Peace Corps

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Peace Corps "traces its roots and mission to 1960, when then Senator John F. Kennedy challenged students at the University of Michigan to serve their country in the cause of peace by living and working in developing countries. From that inspiration grew an agency of the federal government devoted to world peace and friendship.

"Since that time, more than 187,000 Peace Corps Volunteers have been invited by 139 host countries to work on issues ranging from AIDS education to information technology and environmental preservation.

"Today's Peace Corps is more vital than ever, working in emerging and essential areas such as information technology and business development, and committing more than 1,000 new Volunteers as a part of the President's Emergency Plan for AIDS Relief. Peace Corps Volunteers continue to help countless individuals who want to build a better life for themselves, their children, and their communities." [1]

Kevin Lowther writing in 2005 notes that: "The Peace Corps, lest we forget, was spawned by the US cold war desire to compete with the Soviet bloc for influence in the third world. The Peace Corps quickly transcended its more ideological origins, but at its core it was a battle for hearts and minds. The more than 175,000 volunteers who've served since 1961 have made millions of friends for America - friends we dearly need in an increasingly dangerous, conflicted world." [2]

Senior Management

Accessed August 2007: [3]

Past Directors [4]

"Peace Corps: The Urban Front"

Writing in 1974, the North American Congress on Latin America notes that:

"The Peace Corps is a perfect structure for the CIA. It provides a point of contact with the working class which is so necessary for information gathering. And, because of the Peace Corps structure, the CIA does not have to control it in order to use it successfully. The Peace Corps entered Latin America as the "person-to-person" of the Alliance for Progress. Working out of the U.S. Embassy in Santiago, the first head of the Peace Corps in Chile was Nathaniel Davis, promoted to Ambassador by the time of the September 1973 coup. Under the skillful guidance of Davis, many of the youthful volunteers headed straight for the poblaciones which housed the poorest sectors of the Chilean working class and unemployed. Fresh out of Swarthmore, Bennington and Berkeley, the volunteers invaded the poblaciones, lived with the people and came to know them -- politically and socially. They worked with them, observed their customs, their way of life, their traditions. And then they drew up work reports describing their experiences.
"It was not necessary to have many agents in the Peace Corps -- just in the right places and with access to all the information which was generated. Unknowingly, thousands of U.S. youths, most thinking that they were helping the Chileans, were instead gathering data for the now undercover Project Camelot.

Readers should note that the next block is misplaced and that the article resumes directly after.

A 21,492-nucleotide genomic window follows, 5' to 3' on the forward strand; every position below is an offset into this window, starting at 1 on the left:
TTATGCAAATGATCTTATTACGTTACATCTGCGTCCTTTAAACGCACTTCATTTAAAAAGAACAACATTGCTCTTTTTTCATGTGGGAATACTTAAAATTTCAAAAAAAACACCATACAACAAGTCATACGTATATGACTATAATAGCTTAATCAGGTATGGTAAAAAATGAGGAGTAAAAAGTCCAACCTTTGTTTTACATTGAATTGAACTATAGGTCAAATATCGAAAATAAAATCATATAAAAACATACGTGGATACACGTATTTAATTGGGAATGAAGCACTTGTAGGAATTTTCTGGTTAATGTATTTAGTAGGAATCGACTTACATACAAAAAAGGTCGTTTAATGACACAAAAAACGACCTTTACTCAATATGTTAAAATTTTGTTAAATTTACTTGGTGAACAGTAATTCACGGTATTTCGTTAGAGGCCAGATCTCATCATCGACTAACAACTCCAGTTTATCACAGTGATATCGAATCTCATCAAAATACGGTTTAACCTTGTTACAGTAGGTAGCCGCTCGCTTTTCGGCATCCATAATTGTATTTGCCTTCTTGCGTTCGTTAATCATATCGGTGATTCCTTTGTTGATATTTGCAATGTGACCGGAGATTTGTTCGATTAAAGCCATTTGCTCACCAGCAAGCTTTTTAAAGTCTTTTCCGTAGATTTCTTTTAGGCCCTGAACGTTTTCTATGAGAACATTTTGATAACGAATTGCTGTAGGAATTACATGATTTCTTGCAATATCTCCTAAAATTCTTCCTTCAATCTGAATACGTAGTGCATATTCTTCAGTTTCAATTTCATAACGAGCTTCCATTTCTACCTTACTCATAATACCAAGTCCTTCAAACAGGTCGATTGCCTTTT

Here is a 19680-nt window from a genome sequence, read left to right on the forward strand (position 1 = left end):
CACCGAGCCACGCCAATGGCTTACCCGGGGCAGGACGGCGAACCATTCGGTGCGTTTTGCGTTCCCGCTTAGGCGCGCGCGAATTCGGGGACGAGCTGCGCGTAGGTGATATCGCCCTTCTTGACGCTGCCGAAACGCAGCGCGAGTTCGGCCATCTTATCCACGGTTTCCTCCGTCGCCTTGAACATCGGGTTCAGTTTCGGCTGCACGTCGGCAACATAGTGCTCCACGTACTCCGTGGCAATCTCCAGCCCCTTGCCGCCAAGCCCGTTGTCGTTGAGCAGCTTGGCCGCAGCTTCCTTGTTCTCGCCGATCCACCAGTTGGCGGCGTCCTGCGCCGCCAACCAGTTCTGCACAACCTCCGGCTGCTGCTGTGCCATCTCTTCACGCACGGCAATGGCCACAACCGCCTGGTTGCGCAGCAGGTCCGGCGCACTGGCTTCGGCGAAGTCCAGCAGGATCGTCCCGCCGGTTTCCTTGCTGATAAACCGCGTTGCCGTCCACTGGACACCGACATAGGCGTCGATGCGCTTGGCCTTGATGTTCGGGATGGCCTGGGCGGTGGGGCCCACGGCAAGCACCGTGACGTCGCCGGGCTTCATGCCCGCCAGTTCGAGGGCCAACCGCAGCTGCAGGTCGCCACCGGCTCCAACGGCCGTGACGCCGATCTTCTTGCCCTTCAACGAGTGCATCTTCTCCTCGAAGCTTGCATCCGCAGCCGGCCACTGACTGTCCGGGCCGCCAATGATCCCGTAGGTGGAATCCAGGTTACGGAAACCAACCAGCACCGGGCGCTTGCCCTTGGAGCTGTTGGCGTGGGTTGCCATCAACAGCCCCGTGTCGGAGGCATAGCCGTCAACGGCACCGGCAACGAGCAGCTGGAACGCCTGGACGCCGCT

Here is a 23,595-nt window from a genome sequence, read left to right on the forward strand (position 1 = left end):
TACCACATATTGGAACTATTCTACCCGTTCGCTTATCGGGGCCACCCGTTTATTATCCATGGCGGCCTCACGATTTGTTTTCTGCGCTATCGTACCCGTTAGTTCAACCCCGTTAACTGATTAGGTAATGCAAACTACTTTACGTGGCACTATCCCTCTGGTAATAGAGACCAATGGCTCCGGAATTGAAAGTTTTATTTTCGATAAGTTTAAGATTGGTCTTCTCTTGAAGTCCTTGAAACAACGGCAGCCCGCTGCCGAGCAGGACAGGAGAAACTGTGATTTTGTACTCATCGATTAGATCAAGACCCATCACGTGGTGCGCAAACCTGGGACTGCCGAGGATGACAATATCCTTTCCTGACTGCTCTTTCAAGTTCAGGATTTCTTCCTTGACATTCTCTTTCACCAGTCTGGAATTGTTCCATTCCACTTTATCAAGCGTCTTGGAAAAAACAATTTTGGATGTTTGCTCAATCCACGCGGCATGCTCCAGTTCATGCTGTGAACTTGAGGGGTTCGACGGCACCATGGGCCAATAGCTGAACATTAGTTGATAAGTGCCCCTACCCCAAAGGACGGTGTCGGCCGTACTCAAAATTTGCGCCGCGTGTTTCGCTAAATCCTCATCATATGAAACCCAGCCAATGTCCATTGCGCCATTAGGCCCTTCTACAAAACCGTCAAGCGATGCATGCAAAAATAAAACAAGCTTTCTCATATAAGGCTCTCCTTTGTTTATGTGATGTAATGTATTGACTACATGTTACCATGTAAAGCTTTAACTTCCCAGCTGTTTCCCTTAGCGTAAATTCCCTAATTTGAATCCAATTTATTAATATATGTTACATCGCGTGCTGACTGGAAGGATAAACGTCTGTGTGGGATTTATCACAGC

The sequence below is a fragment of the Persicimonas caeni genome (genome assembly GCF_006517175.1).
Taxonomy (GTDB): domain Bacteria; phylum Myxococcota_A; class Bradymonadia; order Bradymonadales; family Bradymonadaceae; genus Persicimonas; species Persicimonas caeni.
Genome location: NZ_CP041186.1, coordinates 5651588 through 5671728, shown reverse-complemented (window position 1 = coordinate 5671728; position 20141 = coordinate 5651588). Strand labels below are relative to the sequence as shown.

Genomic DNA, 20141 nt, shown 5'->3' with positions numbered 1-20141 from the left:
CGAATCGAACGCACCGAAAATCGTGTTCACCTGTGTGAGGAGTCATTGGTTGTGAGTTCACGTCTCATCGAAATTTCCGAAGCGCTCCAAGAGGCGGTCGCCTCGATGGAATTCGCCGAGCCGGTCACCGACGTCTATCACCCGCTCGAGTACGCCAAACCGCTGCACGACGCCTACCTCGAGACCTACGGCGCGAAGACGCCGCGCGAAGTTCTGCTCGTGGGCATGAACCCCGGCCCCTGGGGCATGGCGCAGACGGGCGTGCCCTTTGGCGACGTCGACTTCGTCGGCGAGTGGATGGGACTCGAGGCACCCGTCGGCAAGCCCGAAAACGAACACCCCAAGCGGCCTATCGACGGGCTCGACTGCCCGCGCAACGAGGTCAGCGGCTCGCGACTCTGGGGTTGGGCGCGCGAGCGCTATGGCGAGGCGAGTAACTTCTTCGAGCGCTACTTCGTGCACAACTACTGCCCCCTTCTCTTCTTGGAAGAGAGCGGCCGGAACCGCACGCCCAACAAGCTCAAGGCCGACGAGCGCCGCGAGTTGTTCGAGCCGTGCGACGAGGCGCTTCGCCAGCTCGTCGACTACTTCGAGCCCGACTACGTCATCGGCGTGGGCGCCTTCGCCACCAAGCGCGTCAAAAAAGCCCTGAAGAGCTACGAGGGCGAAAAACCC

"Those agents in the Peace Corps who were conscious of their role had several tasks. As they mingled with the people, they were identifying future leftist leaders as well as those right-wingers who in the future would work for U.S. interests. They were assessing consciousness, evaluating reactions to reforms. And they were selecting and training future agents. It was at this point that Michael Townley, Peace Corpsman in the sixties, was recruited to enter the Agency. Townley returned to Chile in 1970 as one of the agency's closest contacts with Patria y Libertad.
"Finally, the Peace Corps was used as a front to get paramilitary equipment into the country. Ellis Carrasco, who succeeded Davis as head of the Peace Corps, was himself accused of gun-running. Later, the U.S. Army donated and installed radio receivers in all Peace Corps regional offices to facilitate communications. These same receivers were used during the coup to facilitate coordination of the Junta's bloody activities." [5]

In 1996, CNN reported that:

"Sen. Paul Coverdell, R-Georgia, who was director of the Peace Corps during the Bush administration, urged the committee to ban intelligence recruitment of Peace Corps volunteers.
""It would be, in my judgment, exceedingly dangerous for our volunteers to be included in a context in which they may be representatives of the CIA," Coverdell said.
"Several senior senators think the CIA should have the right to recruit outsiders when there's an extraordinary threat." [6]



Resources and articles

Related Sourcewatch


  1. What is the Peace Corps?, Peace Corps, accessed August 21, 2007.
  2. Kevin Lowther, "'Service to your country' muddied by Peace Corps-military agreement", Christian Science Monitor, September 21, 2005.
  3. Senior Management, Peace Corps, accessed August 21, 2007.
  4. Past Directors, Peace Corps, accessed August 21, 2007.
  5. Annon, "Under the Cloak and Behind the Dagger", North American Congress on Latin America, Latin America & Empire Report, July - August 1974, pp. 6-8.
  6. Annon, "Journalists tell Senate they want no CIA ties", CNN, July 18, 1996.

External links